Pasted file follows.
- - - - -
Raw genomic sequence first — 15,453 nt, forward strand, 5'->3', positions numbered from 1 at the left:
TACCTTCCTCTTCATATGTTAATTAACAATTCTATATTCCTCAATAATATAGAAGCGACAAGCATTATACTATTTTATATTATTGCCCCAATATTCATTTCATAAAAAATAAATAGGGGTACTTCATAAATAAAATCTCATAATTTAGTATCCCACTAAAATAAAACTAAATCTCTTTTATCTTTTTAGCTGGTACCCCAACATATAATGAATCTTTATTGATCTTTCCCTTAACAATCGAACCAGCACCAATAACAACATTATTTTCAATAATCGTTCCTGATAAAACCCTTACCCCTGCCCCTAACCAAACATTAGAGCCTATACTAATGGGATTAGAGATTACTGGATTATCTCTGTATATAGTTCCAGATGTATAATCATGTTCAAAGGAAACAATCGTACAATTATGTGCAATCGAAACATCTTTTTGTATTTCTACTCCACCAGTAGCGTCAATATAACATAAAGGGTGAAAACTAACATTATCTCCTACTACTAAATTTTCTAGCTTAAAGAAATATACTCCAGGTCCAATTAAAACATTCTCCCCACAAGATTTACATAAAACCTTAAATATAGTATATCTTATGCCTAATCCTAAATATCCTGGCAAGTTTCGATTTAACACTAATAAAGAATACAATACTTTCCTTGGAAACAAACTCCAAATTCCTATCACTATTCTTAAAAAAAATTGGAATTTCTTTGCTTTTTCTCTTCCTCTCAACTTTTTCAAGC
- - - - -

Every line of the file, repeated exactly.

Raw genomic sequence first — 15,453 nt, forward strand, 5'->3', positions numbered from 1 at the left:
TACCTTCCTCTTCATATGTTAATTAACAATTCTATATTCCTCAATAATATAGAAGCGACAAGCATTATACTATTTTATATTATTGCCCCAATATTCATTTCATAAAAAATAAATAGGGGTACTTCATAAATAAAATCTCATAATTTAGTATCCCACTAAAATAAAACTAAATCTCTTTTATCTTTTTAGCTGGTACCCCAACATATAATGAATCTTTATTGATCTTTCCCTTAACAATCGAACCAGCACCAATAACAACATTATTTTCAATAATCGTTCCTGATAAAACCCTTACCCCTGCCCCTAACCAAACATTAGAGCCTATACTAATGGGATTAGAGATTACTGGATTATCTCTGTATATAGTTCCAGATGTATAATCATGTTCAAAGGAAACAATCGTACAATTATGTGCAATCGAAACATCTTTTTGTATTTCTACTCCACCAGTAGCGTCAATATAACATAAAGGGTGAAAACTAACATTATCTCCTACTACTAAATTTTCTAGCTTAAAGAAATATACTCCAGGTCCAATTAAAACATTCTCCCCACAAGATTTACATAAAACCTTAAATATAGTATATCTTATGCCTAATCCTAAATATCCTGGCAAGTTTCGATTTAACACTAATAAAGAATACAATACTTTCCTTGGAAACAAACTCCAAATTCCTATCACTATTCTTAAAAAAAATTGGAATTTCTTTGCTTTTTCTCTTCCTCTCAACTTTTTCAAGC